FFA chief executive James Johnson has admitted it’s too early to say if all 11 existing A-League clubs will survive the COVID-19 pandemic.
Johnson is refusing to follow the lead of the NRL by laying down a set date for the league’s resumption, explaining it remains too unclear just when restrictions will start to be eased to lay down a firm plan.
Despite the uncertainty, Johnson remains committed to completing the 2019-20 season and believes should the league resume within a couple of months the clubs will overcome the financial impact of the crisis.
“Do I think that all the clubs will make it through? I think that’s too early to say at the moment,” Johnson told AAP.
“But I am confident that the league will start again soon so naturally the clubs should be able to get through. All clubs should be able to get through.”
Johnson announced the league’s postponement on March 23.
Since then seven of the 11 clubs have stood down players and staff due to a lack of revenue.
Sydney FC, one of those yet to take such action, revealed earlier this week they may have to alter their position if the league cannot resume soon.
Macarthur FC’s position also remains unclear with the expansion club expected to join the league in 2020-21.
Every A-League club has applied for the federal government’s JobKeeper relief package, a measure which Johnson says will buy some time until a return to on-field action.
“It’s not enough but it is something, and it is something that is good for the clubs … but it’s also good for the players and staff as well,” he said.
Resuming the league would take an alteration in several factors, Johnson said, though he believed the current campaign could be wrapped up inside two months once it gets the green light.
“Player health and safety and then the logistical issues with state and federal border restrictions need to be softened so that we’re able to get the sport going,” he said.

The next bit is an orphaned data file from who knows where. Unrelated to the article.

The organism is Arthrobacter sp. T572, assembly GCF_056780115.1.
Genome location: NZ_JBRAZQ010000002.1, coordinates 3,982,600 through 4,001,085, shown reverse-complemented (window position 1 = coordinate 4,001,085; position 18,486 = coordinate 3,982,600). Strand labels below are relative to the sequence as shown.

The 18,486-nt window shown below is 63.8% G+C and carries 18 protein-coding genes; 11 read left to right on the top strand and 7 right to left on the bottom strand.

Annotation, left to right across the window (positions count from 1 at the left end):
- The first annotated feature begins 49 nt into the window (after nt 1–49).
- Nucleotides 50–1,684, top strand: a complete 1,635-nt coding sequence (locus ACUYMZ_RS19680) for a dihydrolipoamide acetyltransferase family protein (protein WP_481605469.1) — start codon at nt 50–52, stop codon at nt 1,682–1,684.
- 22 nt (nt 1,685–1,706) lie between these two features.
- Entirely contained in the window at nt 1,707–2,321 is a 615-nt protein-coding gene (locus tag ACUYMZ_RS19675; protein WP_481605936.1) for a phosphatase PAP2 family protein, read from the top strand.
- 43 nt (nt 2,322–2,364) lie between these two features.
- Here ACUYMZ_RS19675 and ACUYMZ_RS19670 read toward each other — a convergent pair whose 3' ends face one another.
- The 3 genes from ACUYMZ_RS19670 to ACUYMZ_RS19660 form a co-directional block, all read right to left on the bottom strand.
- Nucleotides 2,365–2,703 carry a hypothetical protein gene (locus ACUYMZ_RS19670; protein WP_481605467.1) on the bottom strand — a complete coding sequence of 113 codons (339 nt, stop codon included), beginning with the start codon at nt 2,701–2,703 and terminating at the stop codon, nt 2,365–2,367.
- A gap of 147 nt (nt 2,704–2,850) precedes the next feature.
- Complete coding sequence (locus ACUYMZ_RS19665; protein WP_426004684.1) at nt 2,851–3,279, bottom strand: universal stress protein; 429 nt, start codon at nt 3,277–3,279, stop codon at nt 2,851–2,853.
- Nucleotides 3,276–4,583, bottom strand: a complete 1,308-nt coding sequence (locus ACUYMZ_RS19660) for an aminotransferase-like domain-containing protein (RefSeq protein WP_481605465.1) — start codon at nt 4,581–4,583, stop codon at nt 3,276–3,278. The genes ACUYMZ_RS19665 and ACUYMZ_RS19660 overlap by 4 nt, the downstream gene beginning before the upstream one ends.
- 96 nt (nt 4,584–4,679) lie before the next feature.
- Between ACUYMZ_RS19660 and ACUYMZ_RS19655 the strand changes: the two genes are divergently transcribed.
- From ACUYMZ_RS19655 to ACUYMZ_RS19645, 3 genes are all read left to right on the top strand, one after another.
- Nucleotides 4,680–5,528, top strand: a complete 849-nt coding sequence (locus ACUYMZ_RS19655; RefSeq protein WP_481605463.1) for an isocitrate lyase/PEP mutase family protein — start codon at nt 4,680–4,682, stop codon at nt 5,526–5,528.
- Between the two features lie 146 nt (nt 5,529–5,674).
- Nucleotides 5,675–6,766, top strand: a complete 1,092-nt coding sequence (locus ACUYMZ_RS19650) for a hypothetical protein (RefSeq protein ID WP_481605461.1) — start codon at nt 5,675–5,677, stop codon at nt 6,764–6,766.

“These are really the primary issues for us, as soon as they can be resolved we’ll be back on the pitch.
“I’m confident that we’ll finish the season.
“There are two issues, one is the player contracts but that requires negotiation with the players and the other is the starting date of next season.
“We’ve still got quite a long window between now and then in which to complete a season which could take less than two months.”
Johnson also confirmed adopting an isolation hub option, as has been mooted by the AFL, was one of the options being discussed.
The future of the $57-million-a-year broadcast deal with Fox Sports has been an ongoing discussion for the pay-TV organisation and the FFA.
Johnson was preferring to take an optimistic stance on the broadcast arrangements despite reports Fox are attempting to use the shutdown to walk out on the deal.
“We have a contract with Fox for the next three years and Fox has been helpful through this process,” he said.
“They’ve been a key partner of ours for the past 15 years so as it stands and where the discussions are right now, we’re really focused on ways in which we can get this current season up and running.
“How we do it? Where we do it? When we do it? They’re the key questions that we’re working through with Fox at the moment.”